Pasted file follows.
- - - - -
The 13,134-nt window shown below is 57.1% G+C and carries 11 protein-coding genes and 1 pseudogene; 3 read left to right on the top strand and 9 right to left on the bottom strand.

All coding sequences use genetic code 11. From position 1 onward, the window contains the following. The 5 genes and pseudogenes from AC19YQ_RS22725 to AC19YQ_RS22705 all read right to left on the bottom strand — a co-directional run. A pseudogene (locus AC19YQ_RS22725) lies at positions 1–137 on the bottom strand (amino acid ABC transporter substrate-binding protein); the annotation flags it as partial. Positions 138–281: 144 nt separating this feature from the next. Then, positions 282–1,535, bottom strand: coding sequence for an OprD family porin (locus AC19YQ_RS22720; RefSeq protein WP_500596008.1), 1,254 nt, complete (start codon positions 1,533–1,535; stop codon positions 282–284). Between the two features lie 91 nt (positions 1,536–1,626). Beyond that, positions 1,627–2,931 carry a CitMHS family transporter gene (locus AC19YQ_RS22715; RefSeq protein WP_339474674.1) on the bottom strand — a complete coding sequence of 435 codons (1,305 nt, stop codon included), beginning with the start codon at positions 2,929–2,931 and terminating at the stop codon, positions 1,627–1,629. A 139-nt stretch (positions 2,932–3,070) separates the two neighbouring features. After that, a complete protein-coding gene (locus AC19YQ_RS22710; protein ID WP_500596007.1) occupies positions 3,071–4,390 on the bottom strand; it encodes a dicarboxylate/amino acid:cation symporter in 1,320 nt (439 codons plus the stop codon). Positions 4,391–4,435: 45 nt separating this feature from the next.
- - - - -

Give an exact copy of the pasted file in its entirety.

The 13,134-nt window shown below is 57.1% G+C and carries 11 protein-coding genes and 1 pseudogene; 3 read left to right on the top strand and 9 right to left on the bottom strand.

All coding sequences use genetic code 11. From position 1 onward, the window contains the following. The 5 genes and pseudogenes from AC19YQ_RS22725 to AC19YQ_RS22705 all read right to left on the bottom strand — a co-directional run. A pseudogene (locus AC19YQ_RS22725) lies at positions 1–137 on the bottom strand (amino acid ABC transporter substrate-binding protein); the annotation flags it as partial. Positions 138–281: 144 nt separating this feature from the next. Then, positions 282–1,535, bottom strand: coding sequence for an OprD family porin (locus AC19YQ_RS22720; RefSeq protein WP_500596008.1), 1,254 nt, complete (start codon positions 1,533–1,535; stop codon positions 282–284). Between the two features lie 91 nt (positions 1,536–1,626). Beyond that, positions 1,627–2,931 carry a CitMHS family transporter gene (locus AC19YQ_RS22715; RefSeq protein WP_339474674.1) on the bottom strand — a complete coding sequence of 435 codons (1,305 nt, stop codon included), beginning with the start codon at positions 2,929–2,931 and terminating at the stop codon, positions 1,627–1,629. A 139-nt stretch (positions 2,932–3,070) separates the two neighbouring features. After that, a complete protein-coding gene (locus AC19YQ_RS22710; protein ID WP_500596007.1) occupies positions 3,071–4,390 on the bottom strand; it encodes a dicarboxylate/amino acid:cation symporter in 1,320 nt (439 codons plus the stop codon). Positions 4,391–4,435: 45 nt separating this feature from the next.